Back in 2019 I threw out my back right before an SCA event. I wanted to still attend, but found myself wondering what to wear – since I also wanted to wear a short corset to support my back. I decided to use a regular underdress, then my corset, and then a sideless surcote which still gives me easy access to adjust the laces/etc. Having them in my wardrobe was fantastic, since most of my other garments really wouldn’t give me that ability.
Since I totally love all the wacky wild 15th century hats, I thought it might also be a good idea to pull together a few more sideless surcotes to add to my Medieval Capsule wardrobe since they’re pretty easy to wear, and I certainly have enough headwear to accompany them!
I started on the first one with a beige/tan/gold and red damask home decorating fabric that I bought at the Grandmother’s Fabric Sale.
However, when I made the pattern I forgot to note that from whatever leftover fabric I had, I wanted to make a back gore – so when I constructed this…. it was a lot more narrow than I had hoped for and I didn’t love it.
I had also trimmed the gown’s edges (minus the hem) with red bias tape in order to trim them later with fur – but then didn’t find the fur I really wanted to use.
Which means the dress, partially constructed, along with the leftover fabric, all went into my UFO (UnFinished prOjects) pile.
I meant to work on this for one of the 2020 Historical Sew Monthly projects… and didn’t. Then hoped work on it for the April 2021 Historical Sew Monthly challenge – but kind of missed that date, but during the June heat wave (which lasted like.. a week?) I needed to retreat to my basement and out came my UFOs!
Back at it
So back at it I went, cutting up the center back seam, and trying to find enough of the leftover fabric (with a one-direction design!) to make a gore up the back.
I would have liked a longer gore, and honestly I should have done a center back seam because I don’t love the point insertion, but I decided just to live with it rather than trying to futz too much which would mean a shorter gore.
Then it was hemmed, and time to trim the edges.
I considered fur trim, since the damask is quite heavy and would work well as a winter piece, but none of the faux furs I have in my stash worked well with the colours, and I didn’t want to make the fur-investment if I wasn’t totally thrilled with it.
Instead I bound the edges of the arms and neck with double-fold bias tape (commercially bought. I could have made some too, but didn’t have the perfect match in any of my scrap fabrics either). Then I have some amazing gorgeous metallic gold, red, green, and dark red/purple braid which I hand-sewed to all of the outside edges.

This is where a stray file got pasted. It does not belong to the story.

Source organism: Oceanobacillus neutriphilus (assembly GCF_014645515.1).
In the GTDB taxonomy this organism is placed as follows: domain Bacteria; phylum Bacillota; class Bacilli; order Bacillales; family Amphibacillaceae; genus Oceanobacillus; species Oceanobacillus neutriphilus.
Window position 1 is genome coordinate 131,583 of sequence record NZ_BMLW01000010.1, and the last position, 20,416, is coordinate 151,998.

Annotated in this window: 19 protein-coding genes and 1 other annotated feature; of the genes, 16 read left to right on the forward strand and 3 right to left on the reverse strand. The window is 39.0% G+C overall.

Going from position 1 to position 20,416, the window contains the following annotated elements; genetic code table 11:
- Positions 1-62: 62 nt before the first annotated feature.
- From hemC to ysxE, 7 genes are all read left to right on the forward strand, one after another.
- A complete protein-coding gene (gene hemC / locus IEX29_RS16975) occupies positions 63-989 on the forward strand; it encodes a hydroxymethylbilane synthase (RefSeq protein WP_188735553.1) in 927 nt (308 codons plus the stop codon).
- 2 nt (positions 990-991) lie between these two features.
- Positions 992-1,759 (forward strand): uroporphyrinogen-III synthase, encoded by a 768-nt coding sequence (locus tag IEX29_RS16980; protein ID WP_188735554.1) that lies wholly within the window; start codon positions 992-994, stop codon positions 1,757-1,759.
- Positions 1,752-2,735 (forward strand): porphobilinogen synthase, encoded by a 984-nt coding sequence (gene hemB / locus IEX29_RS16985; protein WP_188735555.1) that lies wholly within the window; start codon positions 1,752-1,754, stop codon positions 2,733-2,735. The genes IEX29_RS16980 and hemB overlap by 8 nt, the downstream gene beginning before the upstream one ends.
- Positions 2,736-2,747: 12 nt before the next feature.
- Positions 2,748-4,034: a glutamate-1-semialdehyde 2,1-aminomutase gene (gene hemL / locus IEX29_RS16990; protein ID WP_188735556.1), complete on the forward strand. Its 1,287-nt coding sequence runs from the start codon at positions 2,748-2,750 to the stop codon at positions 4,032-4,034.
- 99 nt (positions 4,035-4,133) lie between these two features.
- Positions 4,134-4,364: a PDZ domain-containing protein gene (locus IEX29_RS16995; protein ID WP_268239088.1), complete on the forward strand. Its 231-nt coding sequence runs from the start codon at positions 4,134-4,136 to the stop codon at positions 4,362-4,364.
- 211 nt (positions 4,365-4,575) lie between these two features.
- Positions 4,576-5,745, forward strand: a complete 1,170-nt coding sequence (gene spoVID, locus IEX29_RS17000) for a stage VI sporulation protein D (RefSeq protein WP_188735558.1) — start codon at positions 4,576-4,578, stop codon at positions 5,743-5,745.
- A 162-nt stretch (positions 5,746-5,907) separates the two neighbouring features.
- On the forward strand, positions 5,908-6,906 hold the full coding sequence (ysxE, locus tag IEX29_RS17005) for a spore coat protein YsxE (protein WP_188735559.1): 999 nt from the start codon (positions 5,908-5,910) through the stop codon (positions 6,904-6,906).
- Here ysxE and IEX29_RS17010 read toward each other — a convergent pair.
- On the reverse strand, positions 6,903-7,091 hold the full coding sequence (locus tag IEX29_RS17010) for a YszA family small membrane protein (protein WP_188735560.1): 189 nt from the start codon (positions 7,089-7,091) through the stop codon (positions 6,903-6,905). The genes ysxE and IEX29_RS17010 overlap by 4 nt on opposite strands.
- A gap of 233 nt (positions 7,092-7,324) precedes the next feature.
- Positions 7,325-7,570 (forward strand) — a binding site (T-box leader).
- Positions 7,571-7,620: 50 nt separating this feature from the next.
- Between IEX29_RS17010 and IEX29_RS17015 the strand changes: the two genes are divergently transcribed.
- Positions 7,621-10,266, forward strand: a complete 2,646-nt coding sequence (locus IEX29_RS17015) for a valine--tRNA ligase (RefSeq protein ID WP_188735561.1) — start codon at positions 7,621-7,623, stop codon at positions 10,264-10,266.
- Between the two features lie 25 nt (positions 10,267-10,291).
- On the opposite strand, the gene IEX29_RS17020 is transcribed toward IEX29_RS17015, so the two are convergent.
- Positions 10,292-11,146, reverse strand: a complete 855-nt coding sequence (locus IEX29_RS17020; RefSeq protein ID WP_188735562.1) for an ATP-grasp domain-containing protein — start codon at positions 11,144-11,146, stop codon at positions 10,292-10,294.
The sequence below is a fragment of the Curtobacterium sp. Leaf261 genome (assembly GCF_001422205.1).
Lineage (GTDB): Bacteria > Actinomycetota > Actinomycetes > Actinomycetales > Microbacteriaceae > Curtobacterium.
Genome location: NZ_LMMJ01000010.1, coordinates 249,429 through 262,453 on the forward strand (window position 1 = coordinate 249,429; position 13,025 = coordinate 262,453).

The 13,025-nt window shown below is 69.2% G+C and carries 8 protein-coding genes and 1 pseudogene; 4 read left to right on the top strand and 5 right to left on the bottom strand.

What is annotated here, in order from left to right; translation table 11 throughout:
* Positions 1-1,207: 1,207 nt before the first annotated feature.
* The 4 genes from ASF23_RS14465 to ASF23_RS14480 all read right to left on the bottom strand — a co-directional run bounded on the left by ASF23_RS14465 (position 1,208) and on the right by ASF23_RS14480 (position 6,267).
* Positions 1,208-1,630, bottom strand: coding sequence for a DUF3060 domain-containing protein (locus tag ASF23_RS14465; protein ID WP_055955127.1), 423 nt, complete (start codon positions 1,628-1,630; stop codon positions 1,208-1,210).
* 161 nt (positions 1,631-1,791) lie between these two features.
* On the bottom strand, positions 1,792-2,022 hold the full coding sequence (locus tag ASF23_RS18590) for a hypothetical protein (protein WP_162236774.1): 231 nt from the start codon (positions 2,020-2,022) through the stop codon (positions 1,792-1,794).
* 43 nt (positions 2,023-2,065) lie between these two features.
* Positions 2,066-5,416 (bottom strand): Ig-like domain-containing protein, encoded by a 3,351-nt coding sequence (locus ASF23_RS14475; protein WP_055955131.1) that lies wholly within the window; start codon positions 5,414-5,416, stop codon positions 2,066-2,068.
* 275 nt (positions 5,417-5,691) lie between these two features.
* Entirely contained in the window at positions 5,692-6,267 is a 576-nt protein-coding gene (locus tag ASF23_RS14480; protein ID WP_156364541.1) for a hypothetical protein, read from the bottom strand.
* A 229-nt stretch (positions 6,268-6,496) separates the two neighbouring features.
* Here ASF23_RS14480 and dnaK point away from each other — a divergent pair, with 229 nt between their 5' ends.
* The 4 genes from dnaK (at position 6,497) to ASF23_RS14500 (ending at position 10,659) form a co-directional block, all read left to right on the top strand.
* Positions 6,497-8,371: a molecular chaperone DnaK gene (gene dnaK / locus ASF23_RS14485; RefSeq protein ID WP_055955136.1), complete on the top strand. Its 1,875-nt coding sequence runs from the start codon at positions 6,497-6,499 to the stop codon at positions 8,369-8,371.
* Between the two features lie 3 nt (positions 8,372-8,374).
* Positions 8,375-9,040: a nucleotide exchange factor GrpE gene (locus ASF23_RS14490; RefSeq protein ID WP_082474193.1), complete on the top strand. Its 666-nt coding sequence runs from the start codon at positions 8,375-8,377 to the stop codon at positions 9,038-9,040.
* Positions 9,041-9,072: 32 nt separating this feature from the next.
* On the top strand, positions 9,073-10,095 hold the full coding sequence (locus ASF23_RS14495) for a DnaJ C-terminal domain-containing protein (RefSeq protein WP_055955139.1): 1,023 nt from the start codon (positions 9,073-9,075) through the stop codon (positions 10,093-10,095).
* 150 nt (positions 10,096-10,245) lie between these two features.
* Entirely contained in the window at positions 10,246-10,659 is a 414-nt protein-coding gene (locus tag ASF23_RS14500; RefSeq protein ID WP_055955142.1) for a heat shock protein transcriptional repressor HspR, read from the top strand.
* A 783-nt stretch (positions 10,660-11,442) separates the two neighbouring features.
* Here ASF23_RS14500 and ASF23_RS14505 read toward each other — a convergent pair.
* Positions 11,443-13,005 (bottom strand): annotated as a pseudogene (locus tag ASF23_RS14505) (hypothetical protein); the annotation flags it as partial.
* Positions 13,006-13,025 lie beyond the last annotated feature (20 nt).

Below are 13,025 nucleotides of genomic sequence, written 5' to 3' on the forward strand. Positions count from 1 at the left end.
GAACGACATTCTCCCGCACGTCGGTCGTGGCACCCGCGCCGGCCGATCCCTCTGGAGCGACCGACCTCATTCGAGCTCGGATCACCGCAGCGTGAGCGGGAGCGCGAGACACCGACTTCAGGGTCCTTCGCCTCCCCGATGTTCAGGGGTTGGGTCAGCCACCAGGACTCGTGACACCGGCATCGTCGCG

The trim is from a store that long went out of business – Ant Hill fabrics which was in Kensington. When they went out of business I went and bought a bunch of trim and a small amount of fabric since that was the best I could afford! It was a pricy store!
Since the arm holes are so large, the bias trim will be visible, but I’m not too concerned, since this gold braid really pops and looks great with the damask.
Since headwear is a big part of why I wanted to make another sideless surcote, I thought I’d reflect back on my research on dating and placing the horned hennin to see which of the hat styles I have will work in a documentable way with the sideless surcoat.
My previous research tells me that I could wear:
- A horned/padded heart-shaped headdress
- Steeple hennin
- Padded roll
- Triangle-shaped headdress
However, my research to-date doesn’t support wearing:
- A truncated hennin
- A horned hennin
- Forked hennin
Historical Sew Monthly
The Challenge: April: The Costumer’s New Look: Give an old costume a new look, either by creating a new accessory or piece which expands or changes the aesthetic and use of an outfit, re-fashioning something into a costume item, or re-making an old costume.
What the item is: Gold and red medieval sideless surcote
How it fits the challenge: The existing costume was missing the back gore, but adding it in definitely improves the overall line. Unfortunately I don’t have any “before” photos since I was really unhappy with the first draft. The added trim also really improves the costume for sure!
Material: Cotton damask, bought second-hand at the Grandmother’s Fabric Sale. Gowns like this would more likely have been made of wool (or perhaps silk) but cotton is still technically possible – although not likely in a damask like this. The colours are achievable with period dyes.
Year: 15th Century
Notions: Bias tape (commercially bought) and metallic trim
How historically accurate is it? I think the shape is good, though more fullness would have been preferable if I had the yardage. The material is unlikely. The pattern is plausible.
Hours to complete: Not sure. I likely spent an hour or two in the first round, and then a few hours with the gore insertion and hand-sewing of hem and trim.
First worn: Only for photos… with covid there are no in-person events to dress up for.
Total cost: Not sure – the trim was likely somewhere in the realm of $5/m, and there are probably 3 meters in this. The material was second-hand, and I am not totally sure, but I think it was around $8-10.
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